Saturday, August 03, 2002

WHAT TO DO, WHAT TO DO.

Last week, former Indian High Court Judge, and now UN High Commissioner for Human Rights Justice Prafullachandra Bhagwati released his report into the detention of people who arrive in Australia without authorisation. We are no longer able to call them “illegal immigrants”. They are not refugees, since there are no refugees in detention in Australia. Some are asylum seekers, but most have exhausted all avenues of appeal, and are awaiting deportation.

I’ll go out on a limb here, and venture that the good Judge is a volunteer in his current occupation, and he gets a reasonable amount of autonomy in his choice of assignment. That is, I’m confident he chose this task over any others that might have been brought to his attention, and it’s safe to assume he thought his time was better spent pursuing the Australian Government, ahead of any other country he could have chosen.

Justice Bhagwati spent 12 days “in country”, although he only managed to spend about four or five hours in contact with actual detainees. The rest of his time was occupied in speaking with activist groups, pressure groups, church groups, and the occasional Minister of the Crown. Taking into account travel time, report writing, initial research and meetings, we would not be far wrong to assume this matter has taken him a good working month to complete.

So here’s my question: might there have been a better use of his time? If he is concerned about child welfare, he might have looked at Child slavery in Togo. Or he could have spent a month helping theInternational Labour Organisation, who could have used his help, since they believe 250, 000, 000 children in the world are forced to work to survive. (for those without a calculator handy, that’s 2,500,000 times as many children in detention centres in Australia, none of whom are forced to work)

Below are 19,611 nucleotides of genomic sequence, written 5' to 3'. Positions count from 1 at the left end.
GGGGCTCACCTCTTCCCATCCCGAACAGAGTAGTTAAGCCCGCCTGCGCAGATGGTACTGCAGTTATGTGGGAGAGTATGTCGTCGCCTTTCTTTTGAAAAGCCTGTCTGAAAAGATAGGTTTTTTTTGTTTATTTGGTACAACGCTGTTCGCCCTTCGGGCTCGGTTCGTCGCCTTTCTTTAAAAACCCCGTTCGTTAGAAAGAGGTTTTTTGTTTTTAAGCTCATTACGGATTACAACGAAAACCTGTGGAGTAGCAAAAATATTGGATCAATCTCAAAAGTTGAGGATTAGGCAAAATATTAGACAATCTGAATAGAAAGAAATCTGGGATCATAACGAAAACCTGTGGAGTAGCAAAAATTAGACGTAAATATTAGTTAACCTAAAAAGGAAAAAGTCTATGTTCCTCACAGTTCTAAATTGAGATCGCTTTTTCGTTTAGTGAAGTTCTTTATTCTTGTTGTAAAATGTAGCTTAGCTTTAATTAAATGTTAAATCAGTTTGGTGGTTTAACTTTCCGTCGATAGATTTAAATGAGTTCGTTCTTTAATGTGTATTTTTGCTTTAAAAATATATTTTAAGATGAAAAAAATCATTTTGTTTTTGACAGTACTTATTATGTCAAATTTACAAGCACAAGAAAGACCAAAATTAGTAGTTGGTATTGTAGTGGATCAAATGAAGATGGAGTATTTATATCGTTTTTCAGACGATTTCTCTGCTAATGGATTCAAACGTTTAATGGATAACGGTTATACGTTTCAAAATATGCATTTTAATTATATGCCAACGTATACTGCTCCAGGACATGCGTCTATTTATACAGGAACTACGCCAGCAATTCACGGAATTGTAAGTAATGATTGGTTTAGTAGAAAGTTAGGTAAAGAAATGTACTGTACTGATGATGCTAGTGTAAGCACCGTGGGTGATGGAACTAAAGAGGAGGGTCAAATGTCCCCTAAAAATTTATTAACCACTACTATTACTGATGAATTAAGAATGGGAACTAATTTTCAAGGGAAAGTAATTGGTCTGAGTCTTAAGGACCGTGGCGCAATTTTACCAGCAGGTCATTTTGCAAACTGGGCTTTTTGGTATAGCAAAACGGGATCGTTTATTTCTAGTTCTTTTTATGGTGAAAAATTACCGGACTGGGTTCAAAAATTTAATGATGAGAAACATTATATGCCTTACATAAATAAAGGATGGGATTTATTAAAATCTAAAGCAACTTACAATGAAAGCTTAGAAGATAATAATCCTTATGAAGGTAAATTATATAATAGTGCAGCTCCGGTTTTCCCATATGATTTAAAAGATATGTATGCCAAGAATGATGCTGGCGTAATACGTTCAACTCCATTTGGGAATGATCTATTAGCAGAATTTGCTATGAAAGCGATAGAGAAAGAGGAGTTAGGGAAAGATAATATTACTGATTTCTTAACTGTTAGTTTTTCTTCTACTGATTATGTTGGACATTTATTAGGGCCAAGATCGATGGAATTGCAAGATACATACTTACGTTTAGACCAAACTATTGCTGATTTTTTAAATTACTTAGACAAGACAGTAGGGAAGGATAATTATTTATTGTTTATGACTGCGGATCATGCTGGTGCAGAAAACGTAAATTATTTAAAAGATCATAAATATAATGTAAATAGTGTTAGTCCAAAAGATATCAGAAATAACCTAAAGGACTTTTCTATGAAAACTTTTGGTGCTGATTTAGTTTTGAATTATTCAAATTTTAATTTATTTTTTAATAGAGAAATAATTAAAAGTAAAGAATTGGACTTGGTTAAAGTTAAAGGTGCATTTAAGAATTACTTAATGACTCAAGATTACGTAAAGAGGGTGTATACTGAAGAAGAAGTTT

With a bit of a stretch, the Judge might have switched his trip to Cambodia Cambodia, to investigate child prostitution or to South Africa for ritual child murders (possible up to 300 so far, that’s about three times the number of children in detention here, none of whom have been murdered).

A month’s work in South Africa might have been appreciated, where a combination of ignorance and cultural misogyny has led to over 21,000 child rapes per year, as HIV-infected men attempt to cure themselves (that’s 210 times … you get the picture). Head north a few hundred miles, he might have dropped in on Malawi, where corruption has exacerbated the famine, and caused donor countries to cut aid. With a bit of help from his staff, I’m sure Justice Bhagwati would have been able to find some children there who could have been helped.

One phone call and he might have gotten directions to one of the thirty countries currently using an estimated 300,000 child soldiers.

Instead, Bhagwati thought his time was better spent here, telling a democratic country what it can and can’t do in pursuit of its border protection. A country with an acknowledged leadership in human rights, where race or religious crime is a virtual unknown, despite over one quarter of the population being born overseas.

I can’t imagine the local Australian Refugee Liberation Army keeping quiet if an Australian judge went to, say, France, and ripped into them for their detention policies. So why should we listen to a judge from a country where 5000 women die each year because their parents didn’t stump up enough dowry, where child marriage is common, and where Human Rights Watch estimate child labour at between 65,000,000 and 115,000,000. My calculator is starting to smoke, but I think you get my point.



Comments: Post a Comment

<< Home

This page is powered by Blogger. Isn't yours?